If you take a look at the Letters to the Editor section of the Gray Lady this morning you’ll see something rather remarkable. The New York Times has made the bold decision to break form and publish an entire issue of submissions from people with positive opinions of the Trump administration. Some come from individuals who seem to genuinely like or admire Donald Trump. Others express some regrets over his attitude, remarks, tweets and general “Trumpiness” but really like his agenda, what he’s accomplished thus far and the things he’s still trying to do. It’s worth a look, though none of them are particularly unique compared to what you’ll see in many conservative outlets where you find Trump supporters.

What’s far more remarkable, however, is the introductory paragraph where the Times editorial board feels the need to explain to their readers why they felt compelled to take this extraordinary action. It’s short, so I’ll paste in the entire thing for you here. (Emphasis added)

The Times editorial board has been sharply critical of the Trump presidency, on grounds of policy and personal conduct. Not all readers have been persuaded. In the spirit of open debate, and in hopes of helping readers who agree with us better understand the views of those who don’t, we wanted to let Mr. Trump’s supporters make their best case for him as the first year of his presidency approaches its close. Tomorrow we’ll present some letters from readers who voted for Mr. Trump but are now disillusioned, and from those reacting to today’s letters and our decision to provide Trump voters this platform.

I highlighted those few sections for one important reason. Rather than simply accepting the letters at face value, we should note that what this single paragraph actually represents is an open admission to the world that, over the course of the past year (and most of the 2016 campaign, frankly), the New York Times has not been doing their job.

They begin by saying they’ve been “sharply critical of the Trump presidency.” That’s putting it mildly at best. A less charitable soul might say that their editorial board spent more than a year trying to get Hillary Clinton elected and then used the last year attempting to set up a slow motion coup to overturn the results of that election. But that’s really old hat at this point.

Far more telling was the next highlighted sentence. “Not all readers have been persuaded.” That’s the clearest admission yet. Rather than trying to simply inform readers of the events of the day and allow them to make up their own minds, the Gray Lady has been “attempting to persuade” people to not support the President. This is a dog-bites-man story for anyone who has been paying attention, but I’m rather gobsmacked to see them flatly admit it in print.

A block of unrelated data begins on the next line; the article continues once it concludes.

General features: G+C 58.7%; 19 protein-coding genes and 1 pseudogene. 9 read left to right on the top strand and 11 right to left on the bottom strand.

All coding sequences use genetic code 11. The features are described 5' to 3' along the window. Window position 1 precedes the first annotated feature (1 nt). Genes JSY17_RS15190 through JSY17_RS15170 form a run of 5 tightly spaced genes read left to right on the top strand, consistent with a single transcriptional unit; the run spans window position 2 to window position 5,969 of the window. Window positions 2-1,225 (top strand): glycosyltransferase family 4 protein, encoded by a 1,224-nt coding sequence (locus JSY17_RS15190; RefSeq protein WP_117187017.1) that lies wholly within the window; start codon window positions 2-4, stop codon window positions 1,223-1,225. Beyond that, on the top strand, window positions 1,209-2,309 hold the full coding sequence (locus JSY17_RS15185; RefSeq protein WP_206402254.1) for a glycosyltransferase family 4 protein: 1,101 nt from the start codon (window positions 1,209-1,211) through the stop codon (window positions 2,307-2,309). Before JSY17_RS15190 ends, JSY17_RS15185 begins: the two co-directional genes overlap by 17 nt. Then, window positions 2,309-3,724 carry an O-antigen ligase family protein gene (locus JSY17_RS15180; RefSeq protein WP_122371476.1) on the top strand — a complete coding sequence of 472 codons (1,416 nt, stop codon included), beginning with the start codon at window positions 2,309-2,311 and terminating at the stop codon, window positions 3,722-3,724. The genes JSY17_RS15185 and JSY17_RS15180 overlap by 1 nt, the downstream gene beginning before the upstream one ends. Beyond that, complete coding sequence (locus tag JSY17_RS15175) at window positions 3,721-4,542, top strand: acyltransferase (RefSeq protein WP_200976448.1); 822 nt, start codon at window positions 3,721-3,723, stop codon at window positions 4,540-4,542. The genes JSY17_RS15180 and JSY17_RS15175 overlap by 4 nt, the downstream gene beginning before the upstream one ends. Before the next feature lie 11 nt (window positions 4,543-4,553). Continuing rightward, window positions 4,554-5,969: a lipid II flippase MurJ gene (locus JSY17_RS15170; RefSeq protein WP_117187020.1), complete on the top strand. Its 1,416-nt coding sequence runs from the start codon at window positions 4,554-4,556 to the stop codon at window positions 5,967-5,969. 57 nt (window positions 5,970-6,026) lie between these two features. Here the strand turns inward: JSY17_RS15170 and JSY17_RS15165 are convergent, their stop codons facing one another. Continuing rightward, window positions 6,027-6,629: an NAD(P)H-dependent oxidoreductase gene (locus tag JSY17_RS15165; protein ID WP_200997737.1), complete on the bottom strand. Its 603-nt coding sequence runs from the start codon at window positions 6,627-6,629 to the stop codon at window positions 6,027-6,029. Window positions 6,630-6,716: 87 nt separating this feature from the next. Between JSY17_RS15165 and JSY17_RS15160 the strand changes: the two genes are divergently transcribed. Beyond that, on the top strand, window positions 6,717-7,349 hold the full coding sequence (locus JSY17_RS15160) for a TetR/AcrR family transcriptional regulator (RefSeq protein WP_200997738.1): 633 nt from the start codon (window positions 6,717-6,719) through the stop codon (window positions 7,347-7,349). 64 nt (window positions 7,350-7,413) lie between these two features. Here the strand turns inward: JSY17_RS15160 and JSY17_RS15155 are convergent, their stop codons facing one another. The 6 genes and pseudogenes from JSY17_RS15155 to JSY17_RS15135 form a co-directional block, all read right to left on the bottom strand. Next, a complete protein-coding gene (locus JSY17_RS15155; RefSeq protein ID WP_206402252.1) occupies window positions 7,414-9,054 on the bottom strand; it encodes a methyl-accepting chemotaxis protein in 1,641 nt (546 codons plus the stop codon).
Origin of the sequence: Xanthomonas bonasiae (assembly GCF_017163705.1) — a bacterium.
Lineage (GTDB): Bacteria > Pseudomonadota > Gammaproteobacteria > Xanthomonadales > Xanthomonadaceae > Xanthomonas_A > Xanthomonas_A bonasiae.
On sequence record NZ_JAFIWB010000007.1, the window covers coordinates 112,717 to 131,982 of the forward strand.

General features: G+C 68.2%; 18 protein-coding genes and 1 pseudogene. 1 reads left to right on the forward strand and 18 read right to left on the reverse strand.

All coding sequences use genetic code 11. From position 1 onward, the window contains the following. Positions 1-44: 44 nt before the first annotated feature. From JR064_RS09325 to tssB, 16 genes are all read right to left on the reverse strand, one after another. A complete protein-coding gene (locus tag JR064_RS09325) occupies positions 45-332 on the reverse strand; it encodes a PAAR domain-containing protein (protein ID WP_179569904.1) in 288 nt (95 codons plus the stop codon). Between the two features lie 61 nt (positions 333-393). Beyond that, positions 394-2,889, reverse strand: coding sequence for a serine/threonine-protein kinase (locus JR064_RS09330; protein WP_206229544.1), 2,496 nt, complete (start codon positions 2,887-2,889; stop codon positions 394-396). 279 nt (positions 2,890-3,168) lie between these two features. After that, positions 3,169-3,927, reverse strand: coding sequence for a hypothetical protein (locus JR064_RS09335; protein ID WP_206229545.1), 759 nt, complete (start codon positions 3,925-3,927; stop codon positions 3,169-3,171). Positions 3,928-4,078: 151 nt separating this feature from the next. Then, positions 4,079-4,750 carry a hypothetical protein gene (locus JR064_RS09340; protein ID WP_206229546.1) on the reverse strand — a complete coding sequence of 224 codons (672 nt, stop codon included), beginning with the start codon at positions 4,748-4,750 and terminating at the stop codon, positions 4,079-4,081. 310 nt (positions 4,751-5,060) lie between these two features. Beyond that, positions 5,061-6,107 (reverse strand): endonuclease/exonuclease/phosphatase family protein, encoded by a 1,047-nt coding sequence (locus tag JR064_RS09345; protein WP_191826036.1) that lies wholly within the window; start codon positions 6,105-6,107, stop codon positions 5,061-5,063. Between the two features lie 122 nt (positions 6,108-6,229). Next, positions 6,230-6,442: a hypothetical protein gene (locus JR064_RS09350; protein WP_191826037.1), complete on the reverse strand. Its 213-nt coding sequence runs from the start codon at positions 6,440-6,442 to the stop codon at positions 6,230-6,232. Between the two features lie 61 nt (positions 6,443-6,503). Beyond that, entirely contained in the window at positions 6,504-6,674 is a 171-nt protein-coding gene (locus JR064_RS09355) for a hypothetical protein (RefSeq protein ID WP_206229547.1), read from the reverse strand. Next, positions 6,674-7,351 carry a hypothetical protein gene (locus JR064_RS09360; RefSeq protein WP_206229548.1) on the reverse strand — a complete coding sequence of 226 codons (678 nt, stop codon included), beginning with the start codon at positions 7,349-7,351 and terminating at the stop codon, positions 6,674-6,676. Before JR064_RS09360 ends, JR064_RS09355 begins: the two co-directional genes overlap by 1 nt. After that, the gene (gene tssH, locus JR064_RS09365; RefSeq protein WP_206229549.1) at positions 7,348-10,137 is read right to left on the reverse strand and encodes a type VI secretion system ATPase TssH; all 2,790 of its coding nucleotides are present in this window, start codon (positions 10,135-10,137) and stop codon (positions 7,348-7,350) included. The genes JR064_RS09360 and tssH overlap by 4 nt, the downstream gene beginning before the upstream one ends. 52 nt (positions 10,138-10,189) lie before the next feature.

There’s also a bit of an apology included for their progressive base who may be shocked or disappointed to see them printing such opinions. They take the time to explain that they’re printing these awful sentiments which should normally never be acknowledged, “in hopes of helping readers who agree with us better understand” how anyone could possibly support the Trump administration. It’s as if they’re gathering the school children into the auditorium and preparing them to meet a group of aliens from another world who just landed their saucer in the schoolyard. This is a clear acknowledgment of an Us vs Them worldview, and the “us” in this case are those seeking to drive Trump from the White House. And “us” is led by the New York Times.

The Times closes their brief missive with what amounts to an apology in advance. They make it clear that they will be running a different sort of letters from the usual Trump haters in the coming days, along with other commentary, to explain, “our decision to provide Trump voters this platform.” They need to provide an explanation because this is so out of character for them. But since they are one of the most widely read newspapers in the country, the real question should be… weren’t you supposed to be providing both points of view all this time? Did it really require a complete break from the normal process for you to actually do your job?

Yes, this is a remarkable moment for the New York Times, but not for the reasons they suggest. I only hope that their regular readership doesn’t collapse from shock upon finding out that some people actually support the President, or at least his agenda. Based on recent polls and the current population of the country, there are somewhere in the range of 135 million people who don’t see the world the same way as the editors at the Gray Lady when it comes to this presidency. But if this newspaper was your only source of information you’d never know it. And judging by that editorial introduction, this situation is completely by design.